The NSA, for ex­am­ples, has 300 of the coun­try’s lead­ing math­e­ma­ti­cians “and a gi­gan­tic su­per com­puter,” Lewis said. “Things like this are hard to du­pli­cate.”

He added, how­ever, that over time, the U.S. has in­creas­ingly used cy­ber as a tac­ti­cal weapon, bol­ster­ing the ar­gu­ment for sep­a­rat­ing it from the NSA.

The two highly se­cre­tive or­ga­ni­za­tions, based at Fort Meade, Mary­land, have been un­der the same four-star com­man­der since Cy­ber Com­mand’s cre­ation in 2009.

But the De­fense De­part­ment has been ag­i­tat­ing for a sep­a­ra­tion, per­ceiv­ing the NSA and in­tel­li­gence com­mu­nity as re­sis­tant to more ag­gres­sive cy­ber­war­fare, par­tic­u­larly af­ter the Is­lamic State’s trans­for­ma­tion in re­cent years from an ob­scure in­sur­gent force into an or­ga­ni­za­tion hold­ing sig­nif­i­cant ter­ri­tory across Iraq and Syria and with a world­wide re­cruit­ing net­work.

While the mil­i­tary wanted to at­tack IS net­works, in­tel­li­gence ob­jec­tives pri­or­i­tized gath­er­ing in­for­ma­tion from them, ac­cord­ing to U.S. of­fi­cials fa­mil­iar with the de­bate. They weren’t au­tho­rized to dis­cuss in­ter­nal de­lib­er­a­tions pub­licly and re­quested anonymity.

Then-De­fense Sec­re­tary Ash Carter sent a plan to Pres­i­dent Barack Obama last year to make Cy­ber Com­mand an in­de­pen­dent mil­i­tary head­quar­ters and break it away from the NSA, be­liev­ing that the agency’s de­sire to col­lect in­tel­li­gence was at times pre­vent­ing the mil­i­tary from elim­i­nat­ing IS’ abil­ity to raise money, in­spire at­tacks and com­mand its widely dis­persed net­work of fight­ers.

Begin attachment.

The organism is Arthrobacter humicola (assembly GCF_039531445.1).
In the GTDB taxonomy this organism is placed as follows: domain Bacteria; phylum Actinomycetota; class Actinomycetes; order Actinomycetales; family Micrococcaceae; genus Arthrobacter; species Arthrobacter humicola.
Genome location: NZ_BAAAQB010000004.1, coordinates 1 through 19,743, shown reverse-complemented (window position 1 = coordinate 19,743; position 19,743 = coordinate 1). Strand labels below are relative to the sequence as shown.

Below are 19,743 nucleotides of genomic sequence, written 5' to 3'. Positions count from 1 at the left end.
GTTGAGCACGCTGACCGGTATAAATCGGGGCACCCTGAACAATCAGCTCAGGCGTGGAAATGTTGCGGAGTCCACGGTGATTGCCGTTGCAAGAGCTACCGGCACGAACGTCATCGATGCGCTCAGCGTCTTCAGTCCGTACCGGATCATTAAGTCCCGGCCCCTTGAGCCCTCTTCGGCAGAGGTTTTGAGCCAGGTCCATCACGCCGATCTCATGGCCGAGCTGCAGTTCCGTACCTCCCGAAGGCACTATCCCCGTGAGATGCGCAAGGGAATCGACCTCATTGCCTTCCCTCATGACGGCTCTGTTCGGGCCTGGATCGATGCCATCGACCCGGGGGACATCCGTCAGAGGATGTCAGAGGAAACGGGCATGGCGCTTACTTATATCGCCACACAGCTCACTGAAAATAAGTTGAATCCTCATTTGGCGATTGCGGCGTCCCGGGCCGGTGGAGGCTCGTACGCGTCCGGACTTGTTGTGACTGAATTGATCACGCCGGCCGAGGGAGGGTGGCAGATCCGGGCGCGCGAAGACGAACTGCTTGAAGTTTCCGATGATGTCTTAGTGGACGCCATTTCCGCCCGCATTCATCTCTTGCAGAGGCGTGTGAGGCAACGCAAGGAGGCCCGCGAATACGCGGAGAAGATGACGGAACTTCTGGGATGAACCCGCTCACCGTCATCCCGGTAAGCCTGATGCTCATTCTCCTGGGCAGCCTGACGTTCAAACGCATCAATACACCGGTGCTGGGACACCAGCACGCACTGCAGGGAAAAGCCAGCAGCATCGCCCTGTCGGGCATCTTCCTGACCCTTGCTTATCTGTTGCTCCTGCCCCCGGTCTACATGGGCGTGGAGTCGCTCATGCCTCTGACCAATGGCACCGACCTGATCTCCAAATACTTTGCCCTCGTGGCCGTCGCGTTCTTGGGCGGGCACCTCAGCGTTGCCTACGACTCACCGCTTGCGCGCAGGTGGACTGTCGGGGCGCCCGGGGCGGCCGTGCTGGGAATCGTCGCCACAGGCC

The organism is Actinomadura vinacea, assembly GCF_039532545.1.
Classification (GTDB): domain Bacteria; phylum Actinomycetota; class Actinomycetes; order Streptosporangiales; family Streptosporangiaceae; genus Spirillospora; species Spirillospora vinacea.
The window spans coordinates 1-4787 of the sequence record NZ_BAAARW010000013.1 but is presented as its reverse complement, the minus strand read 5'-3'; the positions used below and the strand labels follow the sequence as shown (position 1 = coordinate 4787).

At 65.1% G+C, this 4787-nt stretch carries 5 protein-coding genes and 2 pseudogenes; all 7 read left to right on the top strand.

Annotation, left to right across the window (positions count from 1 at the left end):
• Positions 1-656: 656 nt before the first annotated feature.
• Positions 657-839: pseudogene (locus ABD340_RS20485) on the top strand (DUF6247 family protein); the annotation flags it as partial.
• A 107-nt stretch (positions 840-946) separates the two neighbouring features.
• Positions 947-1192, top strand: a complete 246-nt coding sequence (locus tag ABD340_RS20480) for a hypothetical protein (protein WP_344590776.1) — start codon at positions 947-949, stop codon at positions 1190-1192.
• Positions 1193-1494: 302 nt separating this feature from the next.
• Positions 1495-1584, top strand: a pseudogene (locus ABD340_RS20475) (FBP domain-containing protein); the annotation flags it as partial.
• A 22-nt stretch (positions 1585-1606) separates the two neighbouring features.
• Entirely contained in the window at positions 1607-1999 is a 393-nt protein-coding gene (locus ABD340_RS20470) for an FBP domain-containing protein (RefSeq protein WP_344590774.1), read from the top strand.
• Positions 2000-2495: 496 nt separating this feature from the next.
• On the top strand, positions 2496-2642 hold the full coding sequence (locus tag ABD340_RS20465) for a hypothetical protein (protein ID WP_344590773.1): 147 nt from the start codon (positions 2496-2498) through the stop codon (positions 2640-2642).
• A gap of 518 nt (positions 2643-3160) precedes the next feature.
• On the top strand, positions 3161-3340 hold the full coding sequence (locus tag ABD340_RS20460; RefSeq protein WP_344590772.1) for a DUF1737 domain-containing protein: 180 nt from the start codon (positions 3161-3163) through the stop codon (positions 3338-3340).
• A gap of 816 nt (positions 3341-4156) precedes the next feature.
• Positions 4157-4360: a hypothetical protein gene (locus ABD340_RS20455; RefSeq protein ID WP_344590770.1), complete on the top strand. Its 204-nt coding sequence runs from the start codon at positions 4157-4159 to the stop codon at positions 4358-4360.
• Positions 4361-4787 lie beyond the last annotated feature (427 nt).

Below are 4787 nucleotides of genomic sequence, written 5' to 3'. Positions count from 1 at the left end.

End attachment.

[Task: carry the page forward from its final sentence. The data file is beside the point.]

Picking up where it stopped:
Carter, at the time, also pushed for the ouster of Adm. Mike Rogers, who still heads both bod­ies. The Pen­tagon, he warned, was los­ing the war in the cy­ber do­main, fo­cus­ing on cy­berthreats from na­tions such as Iran, Rus­sia and China, rather than on coun­ter­ing the com­mu­ni­ca­tions and pro­pa­ganda cam­paigns of in­ter­net­savvy in­sur­gents.

Of­fi­cials also grew alarmed by the grow­ing num­ber of cy­ber­at­tacks against the U.S. gov­ern­ment, in­clud­ing sev­eral se­ri­ous, high-level De­fense De­part­ment breaches that oc­curred un­der Rogers’ watch.

“NSA is truly an in­tel­li­gence-col­lec­tion or­ga­ni­za­tion,” said Lau­ren Fish, a re­search as­so­ciate with the Cen­ter for a New Amer­i­can Se­cu­rity. “It should be col­lect­ing in­for­ma­tion, writ­ing re­ports on it. Cy­ber Com­mand is meant to be an or­ga­ni­za­tion that uses tools to have mil­i­tary oper­a­tional ef­fect.”